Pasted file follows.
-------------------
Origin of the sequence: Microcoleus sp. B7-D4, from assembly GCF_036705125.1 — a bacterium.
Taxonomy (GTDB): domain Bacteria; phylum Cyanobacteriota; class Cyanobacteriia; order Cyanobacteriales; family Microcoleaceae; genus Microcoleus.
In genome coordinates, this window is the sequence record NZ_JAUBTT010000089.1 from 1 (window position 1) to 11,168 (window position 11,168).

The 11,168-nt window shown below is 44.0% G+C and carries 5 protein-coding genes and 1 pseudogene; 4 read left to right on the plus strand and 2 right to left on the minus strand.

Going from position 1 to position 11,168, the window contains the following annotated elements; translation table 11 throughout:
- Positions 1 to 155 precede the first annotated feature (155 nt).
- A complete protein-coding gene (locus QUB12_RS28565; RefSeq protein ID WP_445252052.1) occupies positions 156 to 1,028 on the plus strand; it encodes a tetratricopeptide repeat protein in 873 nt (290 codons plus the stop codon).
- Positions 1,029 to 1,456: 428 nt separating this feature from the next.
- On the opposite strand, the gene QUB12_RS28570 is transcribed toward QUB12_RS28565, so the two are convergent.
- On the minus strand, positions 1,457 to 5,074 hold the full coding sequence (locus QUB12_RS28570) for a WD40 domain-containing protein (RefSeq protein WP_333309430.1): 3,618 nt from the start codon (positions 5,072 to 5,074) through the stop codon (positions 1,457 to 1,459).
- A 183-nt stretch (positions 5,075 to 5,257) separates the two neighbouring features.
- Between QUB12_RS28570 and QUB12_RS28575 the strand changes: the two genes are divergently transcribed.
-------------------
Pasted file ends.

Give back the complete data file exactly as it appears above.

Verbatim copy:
Origin of the sequence: Microcoleus sp. B7-D4, from assembly GCF_036705125.1 — a bacterium.
Taxonomy (GTDB): domain Bacteria; phylum Cyanobacteriota; class Cyanobacteriia; order Cyanobacteriales; family Microcoleaceae; genus Microcoleus.
In genome coordinates, this window is the sequence record NZ_JAUBTT010000089.1 from 1 (window position 1) to 11,168 (window position 11,168).

The 11,168-nt window shown below is 44.0% G+C and carries 5 protein-coding genes and 1 pseudogene; 4 read left to right on the plus strand and 2 right to left on the minus strand.

Going from position 1 to position 11,168, the window contains the following annotated elements; translation table 11 throughout:
- Positions 1 to 155 precede the first annotated feature (155 nt).
- A complete protein-coding gene (locus QUB12_RS28565; RefSeq protein ID WP_445252052.1) occupies positions 156 to 1,028 on the plus strand; it encodes a tetratricopeptide repeat protein in 873 nt (290 codons plus the stop codon).
- Positions 1,029 to 1,456: 428 nt separating this feature from the next.
- On the opposite strand, the gene QUB12_RS28570 is transcribed toward QUB12_RS28565, so the two are convergent.
- On the minus strand, positions 1,457 to 5,074 hold the full coding sequence (locus QUB12_RS28570) for a WD40 domain-containing protein (RefSeq protein WP_333309430.1): 3,618 nt from the start codon (positions 5,072 to 5,074) through the stop codon (positions 1,457 to 1,459).
- A 183-nt stretch (positions 5,075 to 5,257) separates the two neighbouring features.
- Between QUB12_RS28570 and QUB12_RS28575 the strand changes: the two genes are divergently transcribed.